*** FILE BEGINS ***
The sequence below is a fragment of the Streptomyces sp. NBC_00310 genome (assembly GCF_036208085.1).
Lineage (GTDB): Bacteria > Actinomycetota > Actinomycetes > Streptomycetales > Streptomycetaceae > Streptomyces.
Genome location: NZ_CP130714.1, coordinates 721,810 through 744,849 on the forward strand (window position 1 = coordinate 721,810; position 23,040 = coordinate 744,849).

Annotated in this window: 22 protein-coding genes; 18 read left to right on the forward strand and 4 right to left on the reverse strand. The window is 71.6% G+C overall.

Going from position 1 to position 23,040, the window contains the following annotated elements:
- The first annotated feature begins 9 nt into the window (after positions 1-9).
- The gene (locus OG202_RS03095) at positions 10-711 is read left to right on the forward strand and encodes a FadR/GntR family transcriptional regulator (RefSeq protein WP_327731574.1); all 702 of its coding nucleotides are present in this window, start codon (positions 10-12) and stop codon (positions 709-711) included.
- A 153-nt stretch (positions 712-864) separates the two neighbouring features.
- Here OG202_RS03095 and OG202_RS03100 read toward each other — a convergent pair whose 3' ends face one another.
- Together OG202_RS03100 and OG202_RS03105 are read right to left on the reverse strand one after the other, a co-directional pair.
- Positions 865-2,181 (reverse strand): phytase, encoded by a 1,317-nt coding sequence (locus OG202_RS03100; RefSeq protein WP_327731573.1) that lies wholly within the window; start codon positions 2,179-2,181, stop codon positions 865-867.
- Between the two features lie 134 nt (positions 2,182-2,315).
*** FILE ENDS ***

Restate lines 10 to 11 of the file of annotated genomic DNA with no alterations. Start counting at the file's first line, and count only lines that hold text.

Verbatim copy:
- Together OG202_RS03100 and OG202_RS03105 are read right to left on the reverse strand one after the other, a co-directional pair.
- Positions 865-2,181 (reverse strand): phytase, encoded by a 1,317-nt coding sequence (locus OG202_RS03100; RefSeq protein WP_327731573.1) that lies wholly within the window; start codon positions 2,179-2,181, stop codon positions 865-867.